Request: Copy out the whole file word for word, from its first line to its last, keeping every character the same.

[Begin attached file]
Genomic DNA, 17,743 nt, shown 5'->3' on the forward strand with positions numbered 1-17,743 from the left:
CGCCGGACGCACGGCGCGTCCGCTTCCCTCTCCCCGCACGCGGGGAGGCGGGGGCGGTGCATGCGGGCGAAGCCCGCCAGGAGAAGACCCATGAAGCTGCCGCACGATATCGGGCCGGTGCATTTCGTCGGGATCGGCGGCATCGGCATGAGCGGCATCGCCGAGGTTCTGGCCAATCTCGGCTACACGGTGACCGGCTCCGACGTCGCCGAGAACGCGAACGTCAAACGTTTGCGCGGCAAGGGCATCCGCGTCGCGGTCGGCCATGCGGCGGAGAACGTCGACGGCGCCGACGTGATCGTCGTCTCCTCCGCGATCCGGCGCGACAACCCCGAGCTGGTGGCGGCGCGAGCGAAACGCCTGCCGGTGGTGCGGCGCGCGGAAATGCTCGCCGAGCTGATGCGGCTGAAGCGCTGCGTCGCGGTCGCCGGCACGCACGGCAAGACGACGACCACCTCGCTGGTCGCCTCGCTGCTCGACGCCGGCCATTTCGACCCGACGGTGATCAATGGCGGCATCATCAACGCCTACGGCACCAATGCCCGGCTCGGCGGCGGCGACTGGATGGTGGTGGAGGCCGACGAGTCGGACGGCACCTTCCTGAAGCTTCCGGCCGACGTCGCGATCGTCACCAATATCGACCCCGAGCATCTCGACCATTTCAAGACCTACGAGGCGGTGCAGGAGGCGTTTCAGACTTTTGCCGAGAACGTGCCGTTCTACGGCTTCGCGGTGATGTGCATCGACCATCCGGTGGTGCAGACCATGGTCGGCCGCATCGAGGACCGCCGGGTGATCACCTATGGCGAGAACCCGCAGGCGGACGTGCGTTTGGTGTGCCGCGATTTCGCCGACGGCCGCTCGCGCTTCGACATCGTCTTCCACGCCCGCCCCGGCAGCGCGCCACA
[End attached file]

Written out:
Genomic DNA, 17,743 nt, shown 5'->3' on the forward strand with positions numbered 1-17,743 from the left:
CGCCGGACGCACGGCGCGTCCGCTTCCCTCTCCCCGCACGCGGGGAGGCGGGGGCGGTGCATGCGGGCGAAGCCCGCCAGGAGAAGACCCATGAAGCTGCCGCACGATATCGGGCCGGTGCATTTCGTCGGGATCGGCGGCATCGGCATGAGCGGCATCGCCGAGGTTCTGGCCAATCTCGGCTACACGGTGACCGGCTCCGACGTCGCCGAGAACGCGAACGTCAAACGTTTGCGCGGCAAGGGCATCCGCGTCGCGGTCGGCCATGCGGCGGAGAACGTCGACGGCGCCGACGTGATCGTCGTCTCCTCCGCGATCCGGCGCGACAACCCCGAGCTGGTGGCGGCGCGAGCGAAACGCCTGCCGGTGGTGCGGCGCGCGGAAATGCTCGCCGAGCTGATGCGGCTGAAGCGCTGCGTCGCGGTCGCCGGCACGCACGGCAAGACGACGACCACCTCGCTGGTCGCCTCGCTGCTCGACGCCGGCCATTTCGACCCGACGGTGATCAATGGCGGCATCATCAACGCCTACGGCACCAATGCCCGGCTCGGCGGCGGCGACTGGATGGTGGTGGAGGCCGACGAGTCGGACGGCACCTTCCTGAAGCTTCCGGCCGACGTCGCGATCGTCACCAATATCGACCCCGAGCATCTCGACCATTTCAAGACCTACGAGGCGGTGCAGGAGGCGTTTCAGACTTTTGCCGAGAACGTGCCGTTCTACGGCTTCGCGGTGATGTGCATCGACCATCCGGTGGTGCAGACCATGGTCGGCCGCATCGAGGACCGCCGGGTGATCACCTATGGCGAGAACCCGCAGGCGGACGTGCGTTTGGTGTGCCGCGATTTCGCCGACGGCCGCTCGCGCTTCGACATCGTCTTCCACGCCCGCCCCGGCAGCGCGCCACA